Social media posts such as “XYZ hotel had terrible service” or “had a great time at ABC hotel” are valuable to Google. They are much harder to artificially manufacture on a large scale than back-links. These social signals are starting to play a much bigger role in search results served up by Google and most other search engines.

This is also the reason Google has plowed huge resources into Google+ which is their answer to Facebook and Twitter.


One thing you can be sure of is that Google is going to get better and better at producing relevant and objective results – it’s business depends on it and it has thousands of Ph.D.’s and propeller heads working day and night to achieve this objective. 

Many businesses have been plowing huge resources into gaming search engine results. The results are dubious and often short-lived. In some cases it can cause negative results if Google catches on to what you’re doing – and sooner or later they will.

So what’s a business to do? After all search engines are a vital source of leads.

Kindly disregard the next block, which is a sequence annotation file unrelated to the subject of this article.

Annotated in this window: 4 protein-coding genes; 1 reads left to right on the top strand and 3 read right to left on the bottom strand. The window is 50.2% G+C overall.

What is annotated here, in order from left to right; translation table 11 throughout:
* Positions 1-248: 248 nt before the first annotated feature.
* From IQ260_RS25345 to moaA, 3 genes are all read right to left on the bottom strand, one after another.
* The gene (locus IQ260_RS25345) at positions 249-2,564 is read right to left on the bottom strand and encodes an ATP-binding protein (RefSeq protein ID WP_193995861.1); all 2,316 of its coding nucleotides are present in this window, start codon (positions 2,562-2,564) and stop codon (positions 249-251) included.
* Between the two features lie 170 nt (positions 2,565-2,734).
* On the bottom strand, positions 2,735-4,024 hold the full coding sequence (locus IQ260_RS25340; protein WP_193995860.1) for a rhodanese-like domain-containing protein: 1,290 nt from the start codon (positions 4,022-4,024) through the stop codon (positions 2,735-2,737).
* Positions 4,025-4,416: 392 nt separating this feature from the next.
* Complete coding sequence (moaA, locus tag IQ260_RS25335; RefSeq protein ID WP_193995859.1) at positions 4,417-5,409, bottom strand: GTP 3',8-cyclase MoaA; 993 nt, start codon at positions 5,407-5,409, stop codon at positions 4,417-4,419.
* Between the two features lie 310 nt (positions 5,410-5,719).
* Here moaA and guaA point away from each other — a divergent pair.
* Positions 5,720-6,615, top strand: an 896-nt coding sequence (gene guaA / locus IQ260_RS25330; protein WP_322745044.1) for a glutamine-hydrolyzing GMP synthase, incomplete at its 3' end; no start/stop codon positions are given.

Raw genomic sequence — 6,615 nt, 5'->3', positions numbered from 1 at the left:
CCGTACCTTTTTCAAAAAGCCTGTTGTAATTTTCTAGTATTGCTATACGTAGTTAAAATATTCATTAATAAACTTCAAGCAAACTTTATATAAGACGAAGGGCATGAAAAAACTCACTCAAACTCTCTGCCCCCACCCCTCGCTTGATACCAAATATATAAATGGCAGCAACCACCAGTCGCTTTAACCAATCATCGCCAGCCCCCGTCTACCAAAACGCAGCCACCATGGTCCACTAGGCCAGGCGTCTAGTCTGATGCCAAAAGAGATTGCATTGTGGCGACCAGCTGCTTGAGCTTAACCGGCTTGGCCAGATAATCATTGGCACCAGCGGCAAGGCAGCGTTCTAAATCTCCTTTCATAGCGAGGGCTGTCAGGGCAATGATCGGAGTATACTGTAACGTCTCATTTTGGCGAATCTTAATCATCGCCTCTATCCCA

My advice is that you build an extraordinary business.

That’s not as airy-fairy as it sounds.

Build the type of business that gets “liked”, talked about and mentioned. Take the resources you would have put into gaming search engines and put them into building a business with raving fans.

Doing that is the best SEO strategy I know of, and it’s sustainable long term. As Google gets better and better, you’ll only continue to benefit.

If you run the best hotel in New York, as Google’s algorithm continues to improve, so will your rankings. Finally, the person searching for “best hotel in new york” will be shown your website as the top result.

But unlike a gamed result, you need not fear being wiped off the search index. And in the process, you’ve built an extraordinary business.

7 thoughts on “The End Of SEO As We Know It”

  1. Have you ever considered about including a little bit more than